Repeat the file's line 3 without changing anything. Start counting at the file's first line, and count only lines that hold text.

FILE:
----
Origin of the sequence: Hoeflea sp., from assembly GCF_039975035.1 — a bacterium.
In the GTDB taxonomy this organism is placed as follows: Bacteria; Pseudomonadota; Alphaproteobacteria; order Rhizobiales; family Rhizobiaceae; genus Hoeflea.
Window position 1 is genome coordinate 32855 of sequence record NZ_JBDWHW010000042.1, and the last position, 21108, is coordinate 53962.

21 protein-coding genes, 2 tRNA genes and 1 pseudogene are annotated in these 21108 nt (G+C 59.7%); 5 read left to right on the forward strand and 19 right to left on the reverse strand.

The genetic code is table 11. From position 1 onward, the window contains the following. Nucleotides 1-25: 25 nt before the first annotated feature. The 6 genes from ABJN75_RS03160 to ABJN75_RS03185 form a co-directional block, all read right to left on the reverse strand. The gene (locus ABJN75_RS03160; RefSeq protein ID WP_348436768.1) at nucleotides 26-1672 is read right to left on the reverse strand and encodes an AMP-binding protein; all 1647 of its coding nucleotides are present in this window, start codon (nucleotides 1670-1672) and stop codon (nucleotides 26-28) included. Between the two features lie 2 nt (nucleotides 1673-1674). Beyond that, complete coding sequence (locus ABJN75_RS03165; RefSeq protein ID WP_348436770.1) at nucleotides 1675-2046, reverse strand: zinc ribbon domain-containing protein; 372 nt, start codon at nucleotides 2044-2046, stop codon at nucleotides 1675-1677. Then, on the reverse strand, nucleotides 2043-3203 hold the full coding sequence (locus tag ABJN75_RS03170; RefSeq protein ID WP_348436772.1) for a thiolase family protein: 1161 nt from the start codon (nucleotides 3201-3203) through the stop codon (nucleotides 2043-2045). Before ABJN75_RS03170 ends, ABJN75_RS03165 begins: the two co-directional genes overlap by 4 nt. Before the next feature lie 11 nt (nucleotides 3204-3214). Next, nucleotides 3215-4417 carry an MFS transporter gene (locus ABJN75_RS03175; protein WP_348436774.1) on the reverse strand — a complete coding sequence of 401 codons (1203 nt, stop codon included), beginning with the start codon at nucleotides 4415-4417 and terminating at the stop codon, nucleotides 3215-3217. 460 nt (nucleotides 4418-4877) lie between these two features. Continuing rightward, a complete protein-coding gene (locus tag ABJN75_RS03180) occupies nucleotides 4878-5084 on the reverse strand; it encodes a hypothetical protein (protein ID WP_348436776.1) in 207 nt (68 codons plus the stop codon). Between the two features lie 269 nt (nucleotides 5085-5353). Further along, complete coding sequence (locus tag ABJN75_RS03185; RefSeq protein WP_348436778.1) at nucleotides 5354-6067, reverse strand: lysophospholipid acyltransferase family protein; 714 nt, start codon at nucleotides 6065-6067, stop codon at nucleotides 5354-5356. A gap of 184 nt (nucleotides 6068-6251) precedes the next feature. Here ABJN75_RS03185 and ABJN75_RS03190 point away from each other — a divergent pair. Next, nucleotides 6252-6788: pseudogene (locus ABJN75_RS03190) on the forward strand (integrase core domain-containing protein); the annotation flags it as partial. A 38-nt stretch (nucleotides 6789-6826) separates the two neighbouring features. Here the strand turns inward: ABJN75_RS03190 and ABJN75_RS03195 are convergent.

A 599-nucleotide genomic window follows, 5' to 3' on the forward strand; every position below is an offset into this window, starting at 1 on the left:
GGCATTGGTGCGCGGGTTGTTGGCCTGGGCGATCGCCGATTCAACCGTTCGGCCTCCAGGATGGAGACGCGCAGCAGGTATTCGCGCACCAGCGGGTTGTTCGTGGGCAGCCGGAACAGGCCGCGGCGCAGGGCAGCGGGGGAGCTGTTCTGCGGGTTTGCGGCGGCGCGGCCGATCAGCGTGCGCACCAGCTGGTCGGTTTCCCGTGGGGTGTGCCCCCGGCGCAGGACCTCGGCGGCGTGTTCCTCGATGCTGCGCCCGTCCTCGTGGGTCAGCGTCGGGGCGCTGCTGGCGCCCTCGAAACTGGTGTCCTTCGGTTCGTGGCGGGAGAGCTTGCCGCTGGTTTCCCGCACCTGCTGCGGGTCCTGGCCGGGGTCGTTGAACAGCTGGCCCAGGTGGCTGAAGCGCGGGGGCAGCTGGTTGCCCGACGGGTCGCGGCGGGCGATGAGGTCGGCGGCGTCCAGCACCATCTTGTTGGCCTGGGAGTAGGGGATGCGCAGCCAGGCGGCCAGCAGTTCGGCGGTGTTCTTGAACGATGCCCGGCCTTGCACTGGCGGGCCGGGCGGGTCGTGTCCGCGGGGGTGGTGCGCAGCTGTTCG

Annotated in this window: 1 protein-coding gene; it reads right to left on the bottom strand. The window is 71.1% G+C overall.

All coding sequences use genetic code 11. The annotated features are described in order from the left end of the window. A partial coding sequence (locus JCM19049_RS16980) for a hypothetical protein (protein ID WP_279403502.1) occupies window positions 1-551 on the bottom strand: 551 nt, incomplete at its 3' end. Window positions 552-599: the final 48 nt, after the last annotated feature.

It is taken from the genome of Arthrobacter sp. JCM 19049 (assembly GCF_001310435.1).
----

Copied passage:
Window position 1 is genome coordinate 32855 of sequence record NZ_JBDWHW010000042.1, and the last position, 21108, is coordinate 53962.